Staff – University of Copenhagen

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Simon Turner

Simon Turner

Associate Professor

Primary fields of research

My primary research interests include:

  • gender - in particular masculinities
  • refugees - in particular refugee camps and humanitarian organizations
  • ethnic conflict and genocide
  • diaspora
  • invisibility, secrecy, rumours and conspiracy theories
  • Burundi and Rwanda

Current research

1) State-Diaspora relations. Presently I am finishing a research project on the relationship between the Rwandan state and its diaspora. The Rwandan state is keen to engage its diaspora as part of a state building project after the genocide. I argue that the state distinguishes between a positive and a negative diaspora and that it is heavily engaged in trying to neutralising the potentially harmful effects of the so-called negative diaspora. The research is based in five months of fieldwork in 2011-12. The fieldwork was funded by the Danish Research Council and was part of a larger research project called 'African Diasporas as Agents of Change?'

2) The Camp. I am engaged in research networks exploring spaces of confinement of various kinds. We compare refugee camps, prisons, ghettos and education camps etc. We organized a conference, exploring 'stuckness' in October 2013 and are in the process of writing a special issue of Social Analysis with some of the papers from this conference. I am editing a special issue of Journal of Refugee Studies on camps. And finally I have contributed to Agier's volume 'Un Monde du Camps' (2014).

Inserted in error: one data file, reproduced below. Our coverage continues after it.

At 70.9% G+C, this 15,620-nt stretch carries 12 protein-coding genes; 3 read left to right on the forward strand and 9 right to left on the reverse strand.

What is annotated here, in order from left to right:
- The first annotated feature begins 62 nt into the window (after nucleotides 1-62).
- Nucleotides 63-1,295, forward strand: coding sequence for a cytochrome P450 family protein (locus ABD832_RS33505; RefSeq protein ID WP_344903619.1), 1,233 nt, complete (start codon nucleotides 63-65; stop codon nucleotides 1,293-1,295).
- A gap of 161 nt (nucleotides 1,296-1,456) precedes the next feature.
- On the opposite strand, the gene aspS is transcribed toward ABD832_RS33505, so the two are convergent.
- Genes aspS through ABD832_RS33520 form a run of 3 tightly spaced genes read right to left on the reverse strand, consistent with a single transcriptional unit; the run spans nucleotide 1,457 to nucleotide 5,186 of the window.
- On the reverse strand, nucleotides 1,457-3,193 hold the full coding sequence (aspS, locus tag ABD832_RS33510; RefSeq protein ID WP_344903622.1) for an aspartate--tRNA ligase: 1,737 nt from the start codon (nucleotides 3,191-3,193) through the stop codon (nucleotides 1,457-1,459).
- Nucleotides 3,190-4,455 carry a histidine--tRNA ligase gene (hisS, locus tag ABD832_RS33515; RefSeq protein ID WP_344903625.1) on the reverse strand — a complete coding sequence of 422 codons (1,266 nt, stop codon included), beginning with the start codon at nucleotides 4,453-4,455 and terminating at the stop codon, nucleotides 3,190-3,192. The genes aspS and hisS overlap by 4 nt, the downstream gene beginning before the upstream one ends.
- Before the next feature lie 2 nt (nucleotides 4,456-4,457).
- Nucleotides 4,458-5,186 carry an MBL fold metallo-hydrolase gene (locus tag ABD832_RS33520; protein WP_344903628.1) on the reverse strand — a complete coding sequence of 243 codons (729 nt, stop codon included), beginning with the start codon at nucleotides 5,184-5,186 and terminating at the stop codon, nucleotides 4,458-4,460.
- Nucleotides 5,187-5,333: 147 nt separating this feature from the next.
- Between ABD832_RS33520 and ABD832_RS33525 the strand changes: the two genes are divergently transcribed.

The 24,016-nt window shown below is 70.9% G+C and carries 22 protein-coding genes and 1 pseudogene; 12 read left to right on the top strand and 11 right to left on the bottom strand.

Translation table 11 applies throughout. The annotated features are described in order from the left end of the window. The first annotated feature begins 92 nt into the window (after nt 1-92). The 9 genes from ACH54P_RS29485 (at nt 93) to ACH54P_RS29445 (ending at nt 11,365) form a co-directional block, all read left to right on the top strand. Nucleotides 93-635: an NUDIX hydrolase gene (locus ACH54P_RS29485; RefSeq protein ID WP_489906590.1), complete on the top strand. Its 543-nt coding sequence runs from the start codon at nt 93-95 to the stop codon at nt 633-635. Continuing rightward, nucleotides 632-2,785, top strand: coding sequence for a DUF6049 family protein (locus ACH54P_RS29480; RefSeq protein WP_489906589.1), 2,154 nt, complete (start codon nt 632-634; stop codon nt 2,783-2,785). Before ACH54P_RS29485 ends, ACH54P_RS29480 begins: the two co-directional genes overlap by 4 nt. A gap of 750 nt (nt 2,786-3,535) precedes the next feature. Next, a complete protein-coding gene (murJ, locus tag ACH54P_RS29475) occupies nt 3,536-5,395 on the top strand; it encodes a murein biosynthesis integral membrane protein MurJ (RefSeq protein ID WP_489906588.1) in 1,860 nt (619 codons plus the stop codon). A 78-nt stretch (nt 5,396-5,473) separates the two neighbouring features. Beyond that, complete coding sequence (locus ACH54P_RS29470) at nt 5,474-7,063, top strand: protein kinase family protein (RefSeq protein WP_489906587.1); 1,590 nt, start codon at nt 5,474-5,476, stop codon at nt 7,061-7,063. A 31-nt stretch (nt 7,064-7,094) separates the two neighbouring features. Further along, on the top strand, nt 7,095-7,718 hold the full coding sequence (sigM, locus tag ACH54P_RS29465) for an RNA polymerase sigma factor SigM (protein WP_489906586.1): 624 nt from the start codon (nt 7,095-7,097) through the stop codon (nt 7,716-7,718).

3) Hope. Much of my research revolves around the questions of emplacement and displacement and how to introduce the concept of time into these questions. I have written about Hope as a means of acting towards a future in situations of uncertainty and I have written about displacement as a strategy. This is based mostly on fieldwork among clandestine Burundian refugees in Nairobi.

4) Anticipations of Violence. I am starting a new research project exploring common people's reactions to the present eruptions of electoral violence in Burundi. I will be doing collaborative research with a Dutch anthropologist where she will be doing fieldwork in Bujumbura while I will be doing fieldwork amongst Burundians who have fled the violence to neighbouring Tanzania. The objective is to explore anticipations of violence and how people navigate towards an unkown, potential danger based on past experiences of violence.

 

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